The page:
Adolescence is a difficult time characterized by many developmental changes. Add to it a traumatic experience and your child has a high chance of developing PTSD. Post-traumatic stress disorder is a mental health condition in which your kid can experience extreme anxiety, fear, and depression.
The world appears to be a harsh place for teens grappling with PTSD. They unintentionally suffer from painful recollections of past trauma making PTSD a nuisance in the world of mental health. To treat PTSD, you have to delve deep into its source that’s triggering memories of past trauma.
We will approach the sensitive subject of PTSD sequentially to impart deep knowledge about this menacing mental health problem.
How Do You Recognize PTSD In Teens?
A traumatic incident can instill fear in the heart of the child making him/her exhibit behavior that is a sign of PTSD.
The nature of the trauma may differ from child to child but they all lead to the same symptoms. The most common signs and symptoms of PTSD in teens are:
- Flashbacks during the day and nightmares while sleeping
- Hyper-vigilance and distrust towards everyone; being extra watchful
- Sudden outbursts and irritability towards the smallest of inconvenience
- Low confidence, focus, self-esteem, and mental agility
- Nervousness leading to bedwetting
- Psychological numbness
- A constant need to escape reality
Common Causes Of PTSD In Teens?
PTSD follows a traumatic experience. PTSD can be induced by the following events:
- Violent assault – Somebody tried to harm the kid physically maybe during a robbery or someone else’s murder.
- Sexual abuse – It leaves a deep mark on the teen’s brain because it uproots their rational thinking, trust, and beliefs.
- Vehicle accidents – The kid was part of a vehicle crash (car, bus, train, etc.) where he/she lost a loved one.
- Animal bites – For instance, if a teen is bitten by a dog, he/she will become hyper-vigilant around street dogs while walking on the road because they believe all dogs are out there to bite.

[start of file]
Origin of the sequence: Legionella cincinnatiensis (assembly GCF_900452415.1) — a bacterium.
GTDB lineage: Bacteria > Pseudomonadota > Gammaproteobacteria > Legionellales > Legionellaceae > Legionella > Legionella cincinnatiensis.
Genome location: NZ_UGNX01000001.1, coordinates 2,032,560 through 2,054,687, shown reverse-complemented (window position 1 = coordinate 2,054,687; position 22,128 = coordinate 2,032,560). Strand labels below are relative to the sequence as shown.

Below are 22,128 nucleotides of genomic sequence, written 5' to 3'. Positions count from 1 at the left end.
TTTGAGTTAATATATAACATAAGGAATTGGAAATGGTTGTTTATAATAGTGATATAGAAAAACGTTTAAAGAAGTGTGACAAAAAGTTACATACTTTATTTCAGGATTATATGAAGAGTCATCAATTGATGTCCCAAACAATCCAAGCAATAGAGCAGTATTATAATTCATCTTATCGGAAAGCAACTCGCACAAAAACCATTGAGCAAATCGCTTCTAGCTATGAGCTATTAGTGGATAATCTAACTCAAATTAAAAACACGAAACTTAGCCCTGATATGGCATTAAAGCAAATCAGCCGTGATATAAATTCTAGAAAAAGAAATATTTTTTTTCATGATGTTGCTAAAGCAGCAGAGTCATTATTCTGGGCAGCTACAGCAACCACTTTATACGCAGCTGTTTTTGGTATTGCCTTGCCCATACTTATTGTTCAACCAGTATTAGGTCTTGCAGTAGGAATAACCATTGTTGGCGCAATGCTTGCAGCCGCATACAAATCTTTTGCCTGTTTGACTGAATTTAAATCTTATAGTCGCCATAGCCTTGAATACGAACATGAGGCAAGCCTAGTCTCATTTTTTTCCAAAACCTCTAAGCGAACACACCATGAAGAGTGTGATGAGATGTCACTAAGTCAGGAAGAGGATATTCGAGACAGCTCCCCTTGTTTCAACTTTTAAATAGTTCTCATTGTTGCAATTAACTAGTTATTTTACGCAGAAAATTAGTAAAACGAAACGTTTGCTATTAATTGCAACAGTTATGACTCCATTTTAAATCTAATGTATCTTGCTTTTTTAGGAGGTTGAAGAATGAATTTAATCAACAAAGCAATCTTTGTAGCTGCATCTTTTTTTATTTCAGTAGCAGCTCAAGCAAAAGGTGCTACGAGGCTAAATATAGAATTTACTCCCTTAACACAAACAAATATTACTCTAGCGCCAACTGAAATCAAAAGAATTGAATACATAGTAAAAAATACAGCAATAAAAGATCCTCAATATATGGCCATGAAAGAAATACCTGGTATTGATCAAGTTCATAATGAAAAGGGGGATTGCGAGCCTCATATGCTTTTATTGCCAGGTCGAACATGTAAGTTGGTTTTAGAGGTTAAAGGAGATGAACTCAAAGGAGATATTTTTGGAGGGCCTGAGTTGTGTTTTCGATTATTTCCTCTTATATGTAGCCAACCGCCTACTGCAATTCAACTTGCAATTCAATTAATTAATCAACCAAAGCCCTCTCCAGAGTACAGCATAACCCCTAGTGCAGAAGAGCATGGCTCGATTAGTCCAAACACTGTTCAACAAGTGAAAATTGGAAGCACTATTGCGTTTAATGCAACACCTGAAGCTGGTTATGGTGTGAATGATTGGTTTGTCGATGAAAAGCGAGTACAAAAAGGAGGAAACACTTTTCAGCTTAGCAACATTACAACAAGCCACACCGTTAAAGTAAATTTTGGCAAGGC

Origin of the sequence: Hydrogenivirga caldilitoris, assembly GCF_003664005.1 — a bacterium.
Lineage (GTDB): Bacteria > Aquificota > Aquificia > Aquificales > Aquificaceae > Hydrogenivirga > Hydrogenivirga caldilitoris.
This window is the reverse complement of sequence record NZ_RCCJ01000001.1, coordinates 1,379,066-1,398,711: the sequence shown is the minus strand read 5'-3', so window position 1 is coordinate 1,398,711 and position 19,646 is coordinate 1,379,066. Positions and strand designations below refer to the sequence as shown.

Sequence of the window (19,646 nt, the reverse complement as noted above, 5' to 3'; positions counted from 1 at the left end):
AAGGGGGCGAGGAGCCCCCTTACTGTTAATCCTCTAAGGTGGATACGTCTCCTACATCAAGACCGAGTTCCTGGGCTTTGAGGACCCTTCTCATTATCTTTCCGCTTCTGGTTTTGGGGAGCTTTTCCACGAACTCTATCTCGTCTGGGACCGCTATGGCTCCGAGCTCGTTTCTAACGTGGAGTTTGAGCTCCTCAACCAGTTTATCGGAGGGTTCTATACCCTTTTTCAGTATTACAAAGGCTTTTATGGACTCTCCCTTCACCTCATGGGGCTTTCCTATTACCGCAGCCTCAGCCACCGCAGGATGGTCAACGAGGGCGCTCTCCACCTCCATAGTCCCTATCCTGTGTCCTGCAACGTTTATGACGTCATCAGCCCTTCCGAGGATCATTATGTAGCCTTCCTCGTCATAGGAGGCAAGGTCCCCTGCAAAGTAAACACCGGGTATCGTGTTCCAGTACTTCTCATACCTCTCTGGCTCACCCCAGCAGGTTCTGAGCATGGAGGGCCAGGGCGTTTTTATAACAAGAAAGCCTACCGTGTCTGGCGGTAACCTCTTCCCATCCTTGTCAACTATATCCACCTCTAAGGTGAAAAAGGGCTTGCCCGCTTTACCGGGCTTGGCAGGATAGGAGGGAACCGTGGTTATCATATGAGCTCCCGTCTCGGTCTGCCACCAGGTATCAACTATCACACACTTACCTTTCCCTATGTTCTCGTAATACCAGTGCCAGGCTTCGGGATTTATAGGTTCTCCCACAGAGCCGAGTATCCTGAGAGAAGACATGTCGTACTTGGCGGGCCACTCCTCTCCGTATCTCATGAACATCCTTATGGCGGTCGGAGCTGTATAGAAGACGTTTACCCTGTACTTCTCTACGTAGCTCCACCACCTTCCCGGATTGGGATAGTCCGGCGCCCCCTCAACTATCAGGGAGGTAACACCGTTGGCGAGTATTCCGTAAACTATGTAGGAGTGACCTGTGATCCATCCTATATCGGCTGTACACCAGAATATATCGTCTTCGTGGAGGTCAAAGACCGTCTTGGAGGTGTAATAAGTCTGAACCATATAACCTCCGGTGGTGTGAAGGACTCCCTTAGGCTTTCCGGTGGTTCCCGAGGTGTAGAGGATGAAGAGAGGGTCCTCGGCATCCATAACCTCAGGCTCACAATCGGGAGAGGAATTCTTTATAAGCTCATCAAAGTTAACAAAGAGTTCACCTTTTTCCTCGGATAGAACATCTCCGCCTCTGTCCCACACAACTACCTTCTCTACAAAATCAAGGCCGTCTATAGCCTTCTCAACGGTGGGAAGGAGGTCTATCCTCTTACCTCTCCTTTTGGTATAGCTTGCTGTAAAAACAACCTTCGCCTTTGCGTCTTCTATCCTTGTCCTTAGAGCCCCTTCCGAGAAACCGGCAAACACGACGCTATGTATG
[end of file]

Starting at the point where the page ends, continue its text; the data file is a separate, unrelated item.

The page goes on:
- Witnessing natural disasters – If a kid loses his/her home or family member to a natural disaster like an earthquake or tsunami.
- Communal violence and war – One of the most dreadful things for a child to experience, they can leave a life-long impact on the child.
- Personal loss for any reason – Losing a family member can induce PTSD in a child.
- Excessive bullying – Public embarrassment can be a lot to deal with for some teens.
Risk Factors That Develop PTSD In Teens?
The severity of the incident decides the extent of PTSD in teens. For instance, if something happened to a kid or a loved one in front of his/her eyes, he/she might experience severe symptoms of PTSD. Extremely violent situations that involve bloodshed also mean intense PTSD symptoms. Other reasons include:
- If the incident happens repeatedly, it will increase the chances of developing PTSD
- Support and treatment received by the child after the traumatic incident
Treatments For PTSD In Teens?
Mental health professionals take more nuanced and subtle modalities to PTSD in teens. They tailor the same methods in a way to suit the child’s individual needs. Here are a few approaches taken by professionals.
- Cognitive Behavioral Therapy (CBT) fine-tuned to focus on trauma
- Eye Movement Desensitization and Reprocessing (EMDR)
- Play Therapy
- Parent-Child Interaction Therapy
How To Help Your Child Through The Process?
There is no quick fix for PTSD in teens. You cannot explain to them that life happens and they should simply move on. You have to be exceptionally patient and understanding so that you can extend the right kind of support to your child.
What Happens In The Long Run If You Leave PTSD Untreated?
Some parents tend to neglect the signs of PTSD in teens thinking they might fade away with time. However, if you leave PTSD untreated, your kid is at risk of the following:
- Self-harm practices
- Low focus leads to poor academic performance
- No interest in taking challenges
- Inability to develop solid relationships
What Can I Do To Help Myself?
If you have PTSD and are looking for answers here, here’s what you should start with:
- Confide your emotions in a trusted adult
- Seek professional help
- Take PTSD treatment seriously
- Find your triggers and report them
- Keep good company
- Have self-belief